Green growth has recently been increasingly discussed as a solution to the socio-ecological crisis, for example in the context of international organizations such as the World Bank and parts of the UN. This crisis describes the inability of the Western development model to respond adequately to many global environmental problems, such as climate change, tropical deforestation and the overexploitation of soil and water. Planetary limits to material growth will soon be reached, and tolerable limits have already been partially exceeded. If the current trend of overexploitation of resources and pollution of the atmosphere and oceans continues, the livelihoods of many millions of people will be permanently threatened. The socio-ecological crisis is thus not only a question of the possibilities of growth, but also of international and intergenerational justice. For example, climate change, for which the rich nations of the global North are predominantly responsible, is very likely to cause the most damage in regions where people already have few opportunities to adapt and secure themselves against the changes.
The idea of green growth suggests that economic growth can be sustained through appropriate policies, solving multiple environmental problems without increasing the consumption of fossil fuels and energy. Green growth is supposed to be generated primarily through sustainable technologies, such as increasing energy efficiency, recycling raw materials, or substituting fossil fuels with renewable energy sources. In this context, proponents of green growth not only promise to solve sustainability problems, but also see opportunities for new growth impulses to help overcome social and political crises, for example by creating new jobs.
To promote green technologies, many economists rely on special markets that map the "true prices" of environmental effects (externalities) and thus make them perceptible and calculable for companies and consumers. Take climate change, for example: Since the space for emissions in the atmosphere is limited, tradable emission certificates are supposed to ensure an efficient distribution of emissions that can still be tolerated, so that CO2-intensive technologies become more expensive. However, if there is no international coordination of such policy measures, production shifts of CO2-intensive industries may occur. In the past, however, environmental policy measures in other areas have often resulted in problems being solved only locally and shifted to other countries.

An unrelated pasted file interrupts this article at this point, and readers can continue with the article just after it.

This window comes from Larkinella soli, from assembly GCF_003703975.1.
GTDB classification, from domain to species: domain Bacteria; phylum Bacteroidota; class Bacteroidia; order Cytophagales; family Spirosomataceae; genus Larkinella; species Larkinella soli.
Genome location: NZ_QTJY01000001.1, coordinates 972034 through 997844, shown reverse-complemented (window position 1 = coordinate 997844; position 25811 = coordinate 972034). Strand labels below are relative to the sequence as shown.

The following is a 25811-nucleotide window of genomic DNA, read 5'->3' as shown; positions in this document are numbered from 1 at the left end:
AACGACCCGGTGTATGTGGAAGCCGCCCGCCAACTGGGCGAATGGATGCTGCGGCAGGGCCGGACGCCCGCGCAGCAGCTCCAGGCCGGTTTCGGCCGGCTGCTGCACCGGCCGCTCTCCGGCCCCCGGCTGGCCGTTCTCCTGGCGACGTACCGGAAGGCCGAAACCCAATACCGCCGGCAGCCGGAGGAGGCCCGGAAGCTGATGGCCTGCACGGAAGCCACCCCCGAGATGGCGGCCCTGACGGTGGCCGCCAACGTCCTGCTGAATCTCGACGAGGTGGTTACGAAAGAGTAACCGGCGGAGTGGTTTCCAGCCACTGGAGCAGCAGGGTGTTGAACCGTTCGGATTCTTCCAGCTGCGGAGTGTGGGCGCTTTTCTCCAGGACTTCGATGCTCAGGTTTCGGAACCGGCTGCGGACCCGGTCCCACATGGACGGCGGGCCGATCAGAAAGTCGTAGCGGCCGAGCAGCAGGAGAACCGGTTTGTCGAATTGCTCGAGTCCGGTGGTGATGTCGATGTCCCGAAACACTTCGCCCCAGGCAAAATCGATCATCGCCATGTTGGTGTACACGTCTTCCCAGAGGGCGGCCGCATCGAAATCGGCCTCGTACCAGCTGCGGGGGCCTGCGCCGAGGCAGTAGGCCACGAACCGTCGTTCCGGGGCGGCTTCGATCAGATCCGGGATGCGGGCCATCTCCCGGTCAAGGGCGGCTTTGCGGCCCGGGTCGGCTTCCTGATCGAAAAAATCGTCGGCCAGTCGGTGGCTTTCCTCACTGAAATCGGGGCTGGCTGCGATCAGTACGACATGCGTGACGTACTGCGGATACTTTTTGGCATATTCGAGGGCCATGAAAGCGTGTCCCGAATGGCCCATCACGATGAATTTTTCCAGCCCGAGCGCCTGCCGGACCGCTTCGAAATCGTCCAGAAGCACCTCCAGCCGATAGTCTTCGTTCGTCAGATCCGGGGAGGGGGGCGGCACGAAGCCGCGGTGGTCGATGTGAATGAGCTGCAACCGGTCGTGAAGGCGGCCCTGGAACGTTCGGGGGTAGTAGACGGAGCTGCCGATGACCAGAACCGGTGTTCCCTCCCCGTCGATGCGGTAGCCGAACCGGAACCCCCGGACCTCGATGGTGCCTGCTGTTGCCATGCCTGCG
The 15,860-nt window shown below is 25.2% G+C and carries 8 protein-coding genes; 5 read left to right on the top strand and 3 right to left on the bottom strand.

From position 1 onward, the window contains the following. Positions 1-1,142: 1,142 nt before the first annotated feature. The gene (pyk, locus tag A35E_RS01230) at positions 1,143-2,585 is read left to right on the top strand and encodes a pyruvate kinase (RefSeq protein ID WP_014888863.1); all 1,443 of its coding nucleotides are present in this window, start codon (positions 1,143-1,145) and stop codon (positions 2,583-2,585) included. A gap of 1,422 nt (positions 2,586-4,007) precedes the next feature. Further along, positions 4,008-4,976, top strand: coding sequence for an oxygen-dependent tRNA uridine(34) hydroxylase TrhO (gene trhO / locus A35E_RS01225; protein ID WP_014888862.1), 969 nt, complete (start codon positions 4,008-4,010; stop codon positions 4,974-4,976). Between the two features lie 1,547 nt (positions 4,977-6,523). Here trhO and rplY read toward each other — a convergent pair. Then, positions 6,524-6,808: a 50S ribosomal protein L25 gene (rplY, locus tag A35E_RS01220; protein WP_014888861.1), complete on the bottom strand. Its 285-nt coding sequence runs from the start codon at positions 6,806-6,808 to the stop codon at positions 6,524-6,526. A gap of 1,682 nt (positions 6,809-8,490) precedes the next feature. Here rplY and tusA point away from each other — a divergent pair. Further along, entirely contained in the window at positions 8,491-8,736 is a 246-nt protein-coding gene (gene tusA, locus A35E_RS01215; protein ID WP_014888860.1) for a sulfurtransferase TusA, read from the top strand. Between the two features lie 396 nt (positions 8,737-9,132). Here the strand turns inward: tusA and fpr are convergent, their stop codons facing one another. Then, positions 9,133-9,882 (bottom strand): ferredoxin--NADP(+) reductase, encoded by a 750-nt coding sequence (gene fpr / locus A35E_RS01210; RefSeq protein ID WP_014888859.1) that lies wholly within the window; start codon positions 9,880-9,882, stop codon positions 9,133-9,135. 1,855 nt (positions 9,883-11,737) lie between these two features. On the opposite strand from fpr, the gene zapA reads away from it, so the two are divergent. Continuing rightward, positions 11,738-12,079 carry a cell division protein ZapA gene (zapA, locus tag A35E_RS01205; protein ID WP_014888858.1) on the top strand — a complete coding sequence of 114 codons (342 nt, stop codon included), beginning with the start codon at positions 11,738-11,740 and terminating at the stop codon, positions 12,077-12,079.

In addition, many savings are partly used up again elsewhere. This so-called rebound effect is one of the reasons why we have so far only seen a relative decoupling of economic output (usually measured as gross domestic product) from resource consumption. Economists and environmental scientists still argue today about whether absolute decoupling is also possible, i.e. whether energy and resource consumption can decline despite a growing economy. Therefore, supporters of post-growth approaches rightly argue that we should not only consider how to channel private and public investments into the development and diffusion of green technologies, but also how economies beyond growth might work.
This text was initiated as part of a sticker campaign by the group Was ist Ökonomie? and produced for the Netzwerk Plurale Ökonomik. Many thanks to the Institut für Makroökonomie und Konjunkturforschung of the Hans-Böckler-Foundation for the financial support.